Underlying the surface issues in this case is the question whether a fugitive from justice can rely on his lawyer’s advice given in connection with a decision to surrender voluntarily. The defendant placed his trust in an experienced Iowa trial lawyer who in turn trusted the Iowa law enforcement authorities to honor a commitment made during negotiations which led to the apprehension of a potentially dangerous person. Under any analysis, this was a critical stage of the proceeding in which the participation of an independent professional was of vital importance to the accused and to society. At this stage as in countless others in which the law profoundly affects the life of the individual the lawyer is the essential medium through which the demands and commitments of the sovereign are communicated to the citizen. If, in the long run, we are seriously concerned about the individual’s effective representation by counsel, the State cannot be permitted to dishonor its promise to this lawyer. 

Mr. Chief Justice BURGER, dissenting.

The result in this case ought to be intolerable in any society which purports to call itself an organized society. It continues the Court by the narrowest margin on the much-criticized course of punishing the public for the mistakes and misdeeds of law enforcement officers, instead of punishing the officer directly, if in fact he is guilty of wrongdoing. It mechanically and blindly keeps reliable evidence from juries whether the claimed constitutional violation involves gross police misconduct or honest human error.

Williams is guilty of the savage murder of a small child; no member of the Court contends he is not. While in custody, and after no fewer than five warnings of his rights to silence and to counsel, he led police to the concealed body of his victim. The Court concedes Williams was not threatened or coerced and that he spoke and acted voluntarily and with full awareness of his constitutional rights. In the face of all this, the Court now holds that because Williams was prompted by the detective’s statement—not interrogation but a statement—the jury must not be told how the police found the body.

Today’s holding fulfills Judge (later Mr. Justice) Cardozo’s grim prophecy that someday some court might carry the exclusionary rule to the absurd extent that its operative effect would exclude evidence relating to the body of a murder victim because of the means by which it was found.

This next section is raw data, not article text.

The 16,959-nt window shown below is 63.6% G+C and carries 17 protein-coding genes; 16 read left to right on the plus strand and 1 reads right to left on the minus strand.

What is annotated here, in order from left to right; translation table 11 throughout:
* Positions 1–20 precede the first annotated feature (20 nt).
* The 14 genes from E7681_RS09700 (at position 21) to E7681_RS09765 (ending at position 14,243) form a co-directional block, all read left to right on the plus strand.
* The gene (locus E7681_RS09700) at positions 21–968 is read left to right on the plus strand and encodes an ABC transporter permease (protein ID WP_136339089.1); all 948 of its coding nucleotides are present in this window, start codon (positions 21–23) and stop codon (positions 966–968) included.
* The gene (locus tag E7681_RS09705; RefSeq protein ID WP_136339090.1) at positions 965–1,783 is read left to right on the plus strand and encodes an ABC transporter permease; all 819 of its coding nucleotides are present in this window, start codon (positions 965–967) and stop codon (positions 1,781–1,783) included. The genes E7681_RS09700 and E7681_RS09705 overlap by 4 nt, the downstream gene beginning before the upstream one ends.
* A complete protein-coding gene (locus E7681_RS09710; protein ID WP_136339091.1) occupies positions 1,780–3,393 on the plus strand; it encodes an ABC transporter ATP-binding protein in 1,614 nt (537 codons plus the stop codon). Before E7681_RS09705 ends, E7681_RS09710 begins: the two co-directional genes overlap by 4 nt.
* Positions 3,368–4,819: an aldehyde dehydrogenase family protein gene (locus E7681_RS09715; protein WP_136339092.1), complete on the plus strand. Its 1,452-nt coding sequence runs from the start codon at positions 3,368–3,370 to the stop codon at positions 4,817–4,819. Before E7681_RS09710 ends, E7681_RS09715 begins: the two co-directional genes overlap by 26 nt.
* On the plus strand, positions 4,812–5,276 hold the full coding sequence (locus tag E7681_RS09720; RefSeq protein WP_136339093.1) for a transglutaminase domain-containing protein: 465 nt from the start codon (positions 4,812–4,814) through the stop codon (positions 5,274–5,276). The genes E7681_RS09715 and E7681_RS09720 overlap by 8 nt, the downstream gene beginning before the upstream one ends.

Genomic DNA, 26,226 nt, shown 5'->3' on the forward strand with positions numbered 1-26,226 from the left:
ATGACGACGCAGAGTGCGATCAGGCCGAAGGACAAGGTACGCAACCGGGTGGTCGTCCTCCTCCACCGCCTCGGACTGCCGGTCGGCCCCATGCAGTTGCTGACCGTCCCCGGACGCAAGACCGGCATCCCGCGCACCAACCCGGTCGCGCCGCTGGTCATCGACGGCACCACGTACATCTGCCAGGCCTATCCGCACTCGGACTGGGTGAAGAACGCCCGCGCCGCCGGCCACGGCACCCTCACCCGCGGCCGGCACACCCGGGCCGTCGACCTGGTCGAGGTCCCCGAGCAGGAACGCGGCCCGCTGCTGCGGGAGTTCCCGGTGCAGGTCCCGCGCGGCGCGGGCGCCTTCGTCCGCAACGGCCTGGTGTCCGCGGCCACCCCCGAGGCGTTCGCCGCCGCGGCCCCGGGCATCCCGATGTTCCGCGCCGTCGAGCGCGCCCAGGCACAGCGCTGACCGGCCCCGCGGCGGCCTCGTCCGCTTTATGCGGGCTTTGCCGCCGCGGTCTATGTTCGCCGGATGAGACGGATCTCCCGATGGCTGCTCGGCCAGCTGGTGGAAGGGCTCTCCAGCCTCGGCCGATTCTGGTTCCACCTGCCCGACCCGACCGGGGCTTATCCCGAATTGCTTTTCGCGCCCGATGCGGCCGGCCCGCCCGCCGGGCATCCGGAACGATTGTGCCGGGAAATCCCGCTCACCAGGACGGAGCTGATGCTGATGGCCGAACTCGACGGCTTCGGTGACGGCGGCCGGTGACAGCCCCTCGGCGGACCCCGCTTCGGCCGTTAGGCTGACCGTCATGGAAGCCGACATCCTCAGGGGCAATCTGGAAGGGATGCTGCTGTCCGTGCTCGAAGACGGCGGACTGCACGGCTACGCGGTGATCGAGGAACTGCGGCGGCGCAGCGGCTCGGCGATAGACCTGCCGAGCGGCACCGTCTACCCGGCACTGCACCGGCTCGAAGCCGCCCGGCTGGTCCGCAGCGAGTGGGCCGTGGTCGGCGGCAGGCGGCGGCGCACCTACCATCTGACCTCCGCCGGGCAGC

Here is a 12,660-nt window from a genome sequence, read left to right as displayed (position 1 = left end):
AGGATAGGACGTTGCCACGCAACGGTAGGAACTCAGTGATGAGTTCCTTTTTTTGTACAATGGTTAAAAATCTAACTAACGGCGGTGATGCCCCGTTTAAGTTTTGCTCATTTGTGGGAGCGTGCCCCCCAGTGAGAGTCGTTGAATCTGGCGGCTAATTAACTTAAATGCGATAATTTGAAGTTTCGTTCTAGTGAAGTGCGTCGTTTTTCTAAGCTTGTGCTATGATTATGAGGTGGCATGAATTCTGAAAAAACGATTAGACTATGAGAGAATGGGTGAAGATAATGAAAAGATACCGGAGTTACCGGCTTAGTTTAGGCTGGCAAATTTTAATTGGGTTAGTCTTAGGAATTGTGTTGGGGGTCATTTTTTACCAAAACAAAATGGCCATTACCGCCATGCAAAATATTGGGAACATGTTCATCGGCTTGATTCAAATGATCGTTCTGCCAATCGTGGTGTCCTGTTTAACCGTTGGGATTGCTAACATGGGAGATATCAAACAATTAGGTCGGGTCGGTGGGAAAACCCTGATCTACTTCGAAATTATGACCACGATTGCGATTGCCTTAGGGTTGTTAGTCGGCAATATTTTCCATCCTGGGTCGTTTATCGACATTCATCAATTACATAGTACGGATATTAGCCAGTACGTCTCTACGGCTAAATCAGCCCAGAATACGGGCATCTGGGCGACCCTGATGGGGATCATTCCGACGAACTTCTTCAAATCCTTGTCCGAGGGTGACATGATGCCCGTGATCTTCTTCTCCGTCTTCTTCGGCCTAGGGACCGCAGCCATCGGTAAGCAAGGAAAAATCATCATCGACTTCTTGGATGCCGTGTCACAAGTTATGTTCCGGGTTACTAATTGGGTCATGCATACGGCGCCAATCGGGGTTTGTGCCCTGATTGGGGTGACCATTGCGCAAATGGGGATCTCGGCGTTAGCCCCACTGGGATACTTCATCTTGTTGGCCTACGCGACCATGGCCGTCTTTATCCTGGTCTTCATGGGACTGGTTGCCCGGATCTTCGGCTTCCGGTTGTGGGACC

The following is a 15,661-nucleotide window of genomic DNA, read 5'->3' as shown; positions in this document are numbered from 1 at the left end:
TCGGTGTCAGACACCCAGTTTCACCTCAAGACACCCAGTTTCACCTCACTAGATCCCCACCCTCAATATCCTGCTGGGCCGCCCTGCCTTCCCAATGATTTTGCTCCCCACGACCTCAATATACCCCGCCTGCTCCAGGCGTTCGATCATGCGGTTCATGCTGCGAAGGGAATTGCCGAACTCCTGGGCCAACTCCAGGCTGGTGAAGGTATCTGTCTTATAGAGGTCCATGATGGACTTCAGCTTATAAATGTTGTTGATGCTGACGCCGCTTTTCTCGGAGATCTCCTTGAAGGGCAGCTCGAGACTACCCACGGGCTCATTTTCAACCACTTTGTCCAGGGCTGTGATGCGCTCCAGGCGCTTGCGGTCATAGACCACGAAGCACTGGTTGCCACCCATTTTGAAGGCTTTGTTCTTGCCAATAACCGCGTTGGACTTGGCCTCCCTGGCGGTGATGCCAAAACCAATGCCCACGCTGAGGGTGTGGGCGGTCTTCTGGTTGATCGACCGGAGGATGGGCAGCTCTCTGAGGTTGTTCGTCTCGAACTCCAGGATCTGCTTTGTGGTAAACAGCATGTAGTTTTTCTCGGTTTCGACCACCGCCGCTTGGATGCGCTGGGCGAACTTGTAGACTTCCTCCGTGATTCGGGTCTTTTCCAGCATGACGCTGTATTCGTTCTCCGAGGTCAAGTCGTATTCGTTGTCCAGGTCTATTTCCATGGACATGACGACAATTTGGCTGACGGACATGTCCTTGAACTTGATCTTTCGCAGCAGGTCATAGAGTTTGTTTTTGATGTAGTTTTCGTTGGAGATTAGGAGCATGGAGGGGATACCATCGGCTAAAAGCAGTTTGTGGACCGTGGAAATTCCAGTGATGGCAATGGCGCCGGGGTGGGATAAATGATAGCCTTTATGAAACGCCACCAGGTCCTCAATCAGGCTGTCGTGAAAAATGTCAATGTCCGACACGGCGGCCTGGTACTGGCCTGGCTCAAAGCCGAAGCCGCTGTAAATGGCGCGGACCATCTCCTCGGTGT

[Chief Justice Burger’s dissent then raised two main points. First, he argued that Williams’s statements were voluntary. Second, he urged that the exclusionary rule should not be applied to “non-egregious police conduct.”]

Mr. Justice WHITE, with whom Mr. Justice BLACKMUN and Mr. Justice REHNQUIST join, dissenting.

The respondent in this case killed a 10-year-old child. The majority sets aside his conviction, holding that certain statements of unquestioned reliability were unconstitutionally obtained from him, and under the circumstances probably makes it impossible to retry him. Because there is nothing in the Constitution or in our previous cases which requires the Court’s action, I dissent.


Mr. Justice BLACKMUN, with whom Mr. Justice WHITE and Mr. Justice REHNQUIST join, dissenting. [omitted]

Notes, Comments, and Questions 

Compare the outcome in Williams to Rhode Island v. Innis.  Why are the outcomes different in these cases?

The Court in Williams took the defendant’s guilt for granted, which one can understand because Williams was seen leaving the YMCA with a body and eventually led police to the hidden body of the victim. Subsequent research, however, suggests another possibility—that a different YMCA resident killed Pamela Powers and put her body in Williams’s room, after which Williams panicked and tried to hide the evidence. For a discussion of the facts, see Tom N. McInnis, Nix v. Williams and the Inevitable Discovery Exception: Creation of a Legal Safety Net, 28 St. Louis U. Pub. L. Rev. 397, 417-27 (2009). While Williams may well be guilty, his guilt is not as obvious as the Justices seemed to believe. The title of Professor McInnis’s article refers to this case as “Nix v. Williams,” the name under which we will see the case again later in the semester.